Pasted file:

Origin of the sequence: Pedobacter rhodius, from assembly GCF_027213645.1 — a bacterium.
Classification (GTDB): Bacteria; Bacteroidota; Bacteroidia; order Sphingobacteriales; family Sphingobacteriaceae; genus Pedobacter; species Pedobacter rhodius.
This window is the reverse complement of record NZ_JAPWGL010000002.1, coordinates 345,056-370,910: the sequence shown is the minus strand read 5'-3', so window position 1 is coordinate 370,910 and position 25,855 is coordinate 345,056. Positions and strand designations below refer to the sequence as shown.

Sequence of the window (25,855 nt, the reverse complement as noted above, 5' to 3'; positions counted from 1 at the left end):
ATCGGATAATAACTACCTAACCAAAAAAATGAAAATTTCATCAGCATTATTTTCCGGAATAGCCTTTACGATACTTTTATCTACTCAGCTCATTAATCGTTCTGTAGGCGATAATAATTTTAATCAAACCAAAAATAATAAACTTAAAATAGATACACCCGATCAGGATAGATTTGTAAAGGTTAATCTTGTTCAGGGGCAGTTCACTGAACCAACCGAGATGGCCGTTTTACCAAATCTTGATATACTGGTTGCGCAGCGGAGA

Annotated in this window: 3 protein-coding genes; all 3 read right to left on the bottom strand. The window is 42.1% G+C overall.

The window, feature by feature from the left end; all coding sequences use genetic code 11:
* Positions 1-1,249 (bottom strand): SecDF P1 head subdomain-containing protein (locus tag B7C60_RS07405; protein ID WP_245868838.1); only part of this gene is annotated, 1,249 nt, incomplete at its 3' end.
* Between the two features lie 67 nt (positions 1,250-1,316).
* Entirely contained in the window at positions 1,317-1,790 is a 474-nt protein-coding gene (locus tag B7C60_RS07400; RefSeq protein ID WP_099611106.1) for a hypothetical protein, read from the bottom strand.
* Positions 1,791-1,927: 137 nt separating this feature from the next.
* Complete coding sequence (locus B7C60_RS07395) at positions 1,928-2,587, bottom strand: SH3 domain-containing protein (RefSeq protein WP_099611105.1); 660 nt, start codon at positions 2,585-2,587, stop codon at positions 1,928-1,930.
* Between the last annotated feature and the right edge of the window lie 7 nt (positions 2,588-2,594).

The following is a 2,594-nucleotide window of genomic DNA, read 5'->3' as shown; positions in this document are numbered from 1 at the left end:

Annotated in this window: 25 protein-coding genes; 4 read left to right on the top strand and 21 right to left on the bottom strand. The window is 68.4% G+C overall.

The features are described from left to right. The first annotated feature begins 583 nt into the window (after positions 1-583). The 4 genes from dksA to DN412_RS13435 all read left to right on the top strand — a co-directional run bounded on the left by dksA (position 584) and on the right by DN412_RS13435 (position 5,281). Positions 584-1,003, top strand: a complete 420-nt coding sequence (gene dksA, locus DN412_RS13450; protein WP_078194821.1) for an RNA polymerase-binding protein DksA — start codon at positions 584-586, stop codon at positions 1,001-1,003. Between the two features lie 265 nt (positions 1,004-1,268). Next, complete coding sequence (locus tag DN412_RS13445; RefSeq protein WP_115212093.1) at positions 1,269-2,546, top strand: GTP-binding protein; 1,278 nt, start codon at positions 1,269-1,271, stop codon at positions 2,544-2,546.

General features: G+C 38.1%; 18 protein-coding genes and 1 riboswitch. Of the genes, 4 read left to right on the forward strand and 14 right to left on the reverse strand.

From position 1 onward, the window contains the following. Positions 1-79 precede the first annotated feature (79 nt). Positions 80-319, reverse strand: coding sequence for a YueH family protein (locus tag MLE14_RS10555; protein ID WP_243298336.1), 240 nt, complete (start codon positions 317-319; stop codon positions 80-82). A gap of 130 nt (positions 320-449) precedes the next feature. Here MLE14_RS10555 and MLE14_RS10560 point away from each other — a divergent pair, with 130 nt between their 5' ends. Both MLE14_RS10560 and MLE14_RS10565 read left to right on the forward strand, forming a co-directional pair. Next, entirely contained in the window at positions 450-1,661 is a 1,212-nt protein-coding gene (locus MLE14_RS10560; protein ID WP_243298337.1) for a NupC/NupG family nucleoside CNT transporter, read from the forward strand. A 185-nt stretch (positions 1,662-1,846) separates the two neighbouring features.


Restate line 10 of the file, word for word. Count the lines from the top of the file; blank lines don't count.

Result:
* Entirely contained in the window at positions 1,317-1,790 is a 474-nt protein-coding gene (locus tag B7C60_RS07400; RefSeq protein ID WP_099611106.1) for a hypothetical protein, read from the bottom strand.